Press Release 28 November 2005
The first euro coins of 2006 were unveiled today. The Central Bank, in collaboration with the National Parks and Wildlife Service of the Department of Environment, Heritage and Local Government, launched the 2006 annual coin set in Glenveagh National Park, Co. Donegal. The set will be on sale to the public from next Wednesday, 30 November 2005 at a cost of €22 per set. A limited edition of 40,000 sets will go on sale and are expected to sell out very quickly.
The Central Bank presented the first set of 2006 to Mr. Batt O’Keeffe, TD, Minister of State at Department of Environment, Heritage and Local Government.
Speaking at the launch Minister O’Keeffe said: " I am now honoured and privileged to be presented with the first of the 2006 annual coin set by the Central Bank. I would like to warmly commend the Central Bank for its foresight and vision in proposing these heritage-based coin sets as a means of promoting our quality Irish coinage on an annual basis. I particularly welcome the fact that this year’s selection pays tribute to both our natural and built heritage that is the magnificent Glenveagh Castle and adjoining Glenveagh National Park.”
A Central Bank spokesperson said that the Bank was very pleased to include Glenveagh in the series of coin sets. “Our previous sets have featured the Casino at Marino at Dublin, Reginald’s Tower in Waterford and Heywood Gardens, Co. Laois. These were extremely popular and we expect a similar success with the 2006 set. Demand for our coin sets from collectors at home and abroad is very high, we also find that people use them as a gift, to mark a special event or celebration which may take place during the year ” he said.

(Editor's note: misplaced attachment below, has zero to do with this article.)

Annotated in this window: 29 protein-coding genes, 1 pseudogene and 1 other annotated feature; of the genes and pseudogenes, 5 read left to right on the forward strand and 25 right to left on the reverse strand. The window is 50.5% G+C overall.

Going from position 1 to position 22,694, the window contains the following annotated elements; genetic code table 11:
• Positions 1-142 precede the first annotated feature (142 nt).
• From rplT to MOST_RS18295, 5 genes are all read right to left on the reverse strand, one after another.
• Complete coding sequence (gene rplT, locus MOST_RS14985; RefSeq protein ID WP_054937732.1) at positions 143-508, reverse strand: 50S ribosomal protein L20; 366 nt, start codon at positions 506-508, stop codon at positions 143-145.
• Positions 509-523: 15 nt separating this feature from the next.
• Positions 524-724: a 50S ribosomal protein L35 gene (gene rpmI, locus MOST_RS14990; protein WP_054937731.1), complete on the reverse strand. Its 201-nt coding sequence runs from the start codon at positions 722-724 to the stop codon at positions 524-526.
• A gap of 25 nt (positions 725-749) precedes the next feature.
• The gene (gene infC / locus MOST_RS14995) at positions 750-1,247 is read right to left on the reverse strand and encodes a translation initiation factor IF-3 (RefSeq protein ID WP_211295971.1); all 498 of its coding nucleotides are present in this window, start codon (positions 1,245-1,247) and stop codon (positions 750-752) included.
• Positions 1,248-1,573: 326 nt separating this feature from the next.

This is the fourth in a series of coin sets produced by the Central Bank, which feature some of Ireland’s national monuments, parks, gardens and nature reserves. Glenveagh National Park contains 14,000 hectares of mountain, raised bogland, lakes and woodlands and includes the two highest mountains in Donegal, Errigal and Slieve Sneacht. Visitors to the Park can visit the 19th century Glenveagh Castle with its Neo-gothic architecture complete with ramparts, turrets and a round tower. It is also home to a number of Golden Eagles, reintroduced to the area in 2001 after an absence of almost 100 years.
This year the Central Bank produced just over 300 million coins for general use in Ireland. The total number of euro coins issued by the Bank to date is around 2.9 billion – one of the highest figures, per head, in the euro area.
An official order form for the 2006 coin set is available from the Central Bank by phoning 1890 307 607 or can be downloaded here.